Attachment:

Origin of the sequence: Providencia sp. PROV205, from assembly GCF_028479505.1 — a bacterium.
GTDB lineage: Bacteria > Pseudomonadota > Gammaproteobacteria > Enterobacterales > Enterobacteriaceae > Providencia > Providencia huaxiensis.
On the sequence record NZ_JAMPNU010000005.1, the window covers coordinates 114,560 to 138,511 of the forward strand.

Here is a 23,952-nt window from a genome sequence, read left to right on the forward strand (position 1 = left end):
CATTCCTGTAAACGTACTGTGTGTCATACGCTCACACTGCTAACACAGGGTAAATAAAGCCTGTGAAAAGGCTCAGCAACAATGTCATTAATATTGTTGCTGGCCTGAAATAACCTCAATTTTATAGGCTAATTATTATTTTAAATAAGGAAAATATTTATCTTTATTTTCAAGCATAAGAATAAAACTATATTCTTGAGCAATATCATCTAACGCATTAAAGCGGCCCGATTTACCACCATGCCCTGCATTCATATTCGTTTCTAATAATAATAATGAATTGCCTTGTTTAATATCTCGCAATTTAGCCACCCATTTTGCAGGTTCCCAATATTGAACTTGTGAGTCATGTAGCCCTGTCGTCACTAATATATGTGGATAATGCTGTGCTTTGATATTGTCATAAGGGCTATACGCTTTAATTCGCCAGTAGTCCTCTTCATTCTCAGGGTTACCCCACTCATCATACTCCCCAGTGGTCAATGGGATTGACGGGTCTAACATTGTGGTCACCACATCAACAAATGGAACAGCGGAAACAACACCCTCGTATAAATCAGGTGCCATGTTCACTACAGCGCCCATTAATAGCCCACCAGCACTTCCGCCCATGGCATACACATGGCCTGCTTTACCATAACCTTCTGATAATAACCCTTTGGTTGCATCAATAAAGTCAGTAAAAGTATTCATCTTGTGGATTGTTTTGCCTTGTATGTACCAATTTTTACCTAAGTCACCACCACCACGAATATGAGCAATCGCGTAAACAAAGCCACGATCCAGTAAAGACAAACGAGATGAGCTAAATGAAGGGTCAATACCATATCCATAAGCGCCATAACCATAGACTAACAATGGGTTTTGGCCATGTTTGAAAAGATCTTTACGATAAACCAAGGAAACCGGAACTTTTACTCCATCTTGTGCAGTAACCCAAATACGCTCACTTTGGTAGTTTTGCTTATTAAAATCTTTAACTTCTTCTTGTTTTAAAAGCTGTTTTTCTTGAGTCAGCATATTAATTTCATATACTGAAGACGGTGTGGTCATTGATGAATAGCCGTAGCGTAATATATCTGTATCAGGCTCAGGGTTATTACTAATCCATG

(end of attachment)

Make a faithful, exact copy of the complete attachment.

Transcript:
Origin of the sequence: Providencia sp. PROV205, from assembly GCF_028479505.1 — a bacterium.
GTDB lineage: Bacteria > Pseudomonadota > Gammaproteobacteria > Enterobacterales > Enterobacteriaceae > Providencia > Providencia huaxiensis.
On the sequence record NZ_JAMPNU010000005.1, the window covers coordinates 114,560 to 138,511 of the forward strand.

Here is a 23,952-nt window from a genome sequence, read left to right on the forward strand (position 1 = left end):
CATTCCTGTAAACGTACTGTGTGTCATACGCTCACACTGCTAACACAGGGTAAATAAAGCCTGTGAAAAGGCTCAGCAACAATGTCATTAATATTGTTGCTGGCCTGAAATAACCTCAATTTTATAGGCTAATTATTATTTTAAATAAGGAAAATATTTATCTTTATTTTCAAGCATAAGAATAAAACTATATTCTTGAGCAATATCATCTAACGCATTAAAGCGGCCCGATTTACCACCATGCCCTGCATTCATATTCGTTTCTAATAATAATAATGAATTGCCTTGTTTAATATCTCGCAATTTAGCCACCCATTTTGCAGGTTCCCAATATTGAACTTGTGAGTCATGTAGCCCTGTCGTCACTAATATATGTGGATAATGCTGTGCTTTGATATTGTCATAAGGGCTATACGCTTTAATTCGCCAGTAGTCCTCTTCATTCTCAGGGTTACCCCACTCATCATACTCCCCAGTGGTCAATGGGATTGACGGGTCTAACATTGTGGTCACCACATCAACAAATGGAACAGCGGAAACAACACCCTCGTATAAATCAGGTGCCATGTTCACTACAGCGCCCATTAATAGCCCACCAGCACTTCCGCCCATGGCATACACATGGCCTGCTTTACCATAACCTTCTGATAATAACCCTTTGGTTGCATCAATAAAGTCAGTAAAAGTATTCATCTTGTGGATTGTTTTGCCTTGTATGTACCAATTTTTACCTAAGTCACCACCACCACGAATATGAGCAATCGCGTAAACAAAGCCACGATCCAGTAAAGACAAACGAGATGAGCTAAATGAAGGGTCAATACCATATCCATAAGCGCCATAACCATAGACTAACAATGGGTTTTGGCCATGTTTGAAAAGATCTTTACGATAAACCAAGGAAACCGGAACTTTTACTCCATCTTGTGCAGTAACCCAAATACGCTCACTTTGGTAGTTTTGCTTATTAAAATCTTTAACTTCTTCTTGTTTTAAAAGCTGTTTTTCTTGAGTCAGCATATTAATTTCATATACTGAAGACGGTGTGGTCATTGATGAATAGCCGTAGCGTAATATATCTGTATCAGGCTCAGGGTTATTACTAATCCATG